We've received a ton of submissions for it, and that's super humbling. But I've noticed one thing in particular with several submissions.

Though they may be well-written, they're not blasphemous. They're stories of gods and men playing by the rules. There may be supernatural elements, but that's not blasphemy.

Maybe it's my fault. Fellow Murderer, Jack Burgos, wrote the copy text that's featured on the submission guidelines for me. He did an excellent job. But looking back over it, it leans one way. Each example in the third section references Abrahamic faith, which matches my own background. And a lot of the stories I'm talking about don't.

Maybe blasphemy has a cultural connotation we've overlooked of, "any religious beliefs not commonly seen in society." But that's not what we were hoping to see when we opened submissions.

Blasphemy is showing contempt or irreverence to sacred or inviolable beliefs. Praying to Apollo for prophecy, Atalanta for victory, Eros for love is piety. And, while I may not know anyone who genuinely keeps faith in them, it feels dismissive to consider them for an anthology about blasphemy.

We want stories of man's beliefs turning on them, or vice versa. Of the creations of faith and myth growing beyond control, consuming their former masters, body and soul. Conmen siphoning a god's power from believers for their own gain. A cult worshiping a deceitful demon to learn the meaning of life. A demigod of harmony that plots to bring the world to ruin.

Obviously, certainly stories lend themselves to blasphemy than others. The Cthulhu mythos (and other works inspired by Lovecraft) are notorious for being the domain of heretics and madmen. (Also, I very much enjoy reading those stories, so maybe submit more weird and eldritch horror.)

So, new submission guideline: make sure your piece is actually blasphemous. 

Would You Light Our Candle

We have really big plans. Bigger than we can currently do on our own. So, we decided to try out Patreon. This is a pretty big undertaking, and completely unlike anything we've ever done before.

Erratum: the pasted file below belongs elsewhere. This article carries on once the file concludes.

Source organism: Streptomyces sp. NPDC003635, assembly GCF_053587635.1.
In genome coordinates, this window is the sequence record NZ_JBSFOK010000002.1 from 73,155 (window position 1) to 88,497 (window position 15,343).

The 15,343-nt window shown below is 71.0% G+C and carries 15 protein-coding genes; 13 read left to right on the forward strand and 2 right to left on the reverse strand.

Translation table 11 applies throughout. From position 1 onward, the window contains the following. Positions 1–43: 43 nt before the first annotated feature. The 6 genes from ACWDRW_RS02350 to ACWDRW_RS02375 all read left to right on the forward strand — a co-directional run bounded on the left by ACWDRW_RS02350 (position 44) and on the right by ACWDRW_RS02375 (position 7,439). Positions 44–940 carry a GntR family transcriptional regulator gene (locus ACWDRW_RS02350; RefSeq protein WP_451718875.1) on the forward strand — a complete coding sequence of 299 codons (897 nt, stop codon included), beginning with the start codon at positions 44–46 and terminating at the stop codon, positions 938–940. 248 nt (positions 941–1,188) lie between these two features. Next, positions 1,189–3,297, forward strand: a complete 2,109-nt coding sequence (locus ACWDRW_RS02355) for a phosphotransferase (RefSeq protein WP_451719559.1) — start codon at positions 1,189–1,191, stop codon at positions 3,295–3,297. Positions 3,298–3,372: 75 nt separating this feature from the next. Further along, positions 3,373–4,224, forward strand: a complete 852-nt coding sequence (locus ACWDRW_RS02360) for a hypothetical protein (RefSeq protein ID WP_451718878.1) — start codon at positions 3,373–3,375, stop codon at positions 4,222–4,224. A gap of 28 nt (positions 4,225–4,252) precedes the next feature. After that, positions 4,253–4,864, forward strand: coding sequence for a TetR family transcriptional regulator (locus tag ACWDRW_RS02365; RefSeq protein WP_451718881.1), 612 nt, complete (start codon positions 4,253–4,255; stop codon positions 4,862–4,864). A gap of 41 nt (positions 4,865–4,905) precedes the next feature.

What does this mean for you? Well, if you're not up for getting involved in that, all it means that we're going to be trying to post here more. But if you are interested in getting involved, it means even more interaction from us, previews of what we're working on, early access, and lots of other fun stuff as we come up with it.

So, if you want to help us out, please, please, check out the page. Share it. Pledge. Help us #PayForMurder and be at least 20% cooler.

Best New News of the Year

We want to give a great big shoutout to Tracy Fahey. She made Ellen Datlow's long list for Best Horror of the Year not once, but twice! We are particularly excited about "Under the Whitehorn", which can be found in Faed, but she also shone with "Walking the Borderlines" in Darkest Minds.

Also sending congratulations to George Cotronis and Matthew M. Bartlett. They got in with "Blackbird Lullabye" from XIII and "Rangel" respectively. 

We're so happy for all of our authors and look forward to working with many more in the future.

Theater B Delay

As you can see by the title, Now Playing in Theater B is going to be a few days late.

Unfortunately, we ran into one of those invisible technical issues that no one ever knows about until someone says something like, "Hey, did you send out that thing yet? Because I didn't get anything."

I had hoped that we would could get it all dealt with in time, but time wasn't really down for that. So, here we are. Running late.

I am so sorry. It should only be a couple of days while we make the final edits we weren't able to before.

Reap What You've Sown

Jack and I have just finished putting the final touches on everything (we think) for Broken Worlds. The e-book is ready for its release on the 31st. You can pre-order it over at Smashwords. The paperback is running a bit behind, but should be ready in the next couple of weeks. 

This one has exceeded all of our expectations so far. We have been so blown away by the response and the great writing. You guys (and by "guys" I mean both our writers and our readers) are so awesome. 

Make sure you pick up a copy. Review it (unless you're one of the authors, get your friends to review it), and spread the word.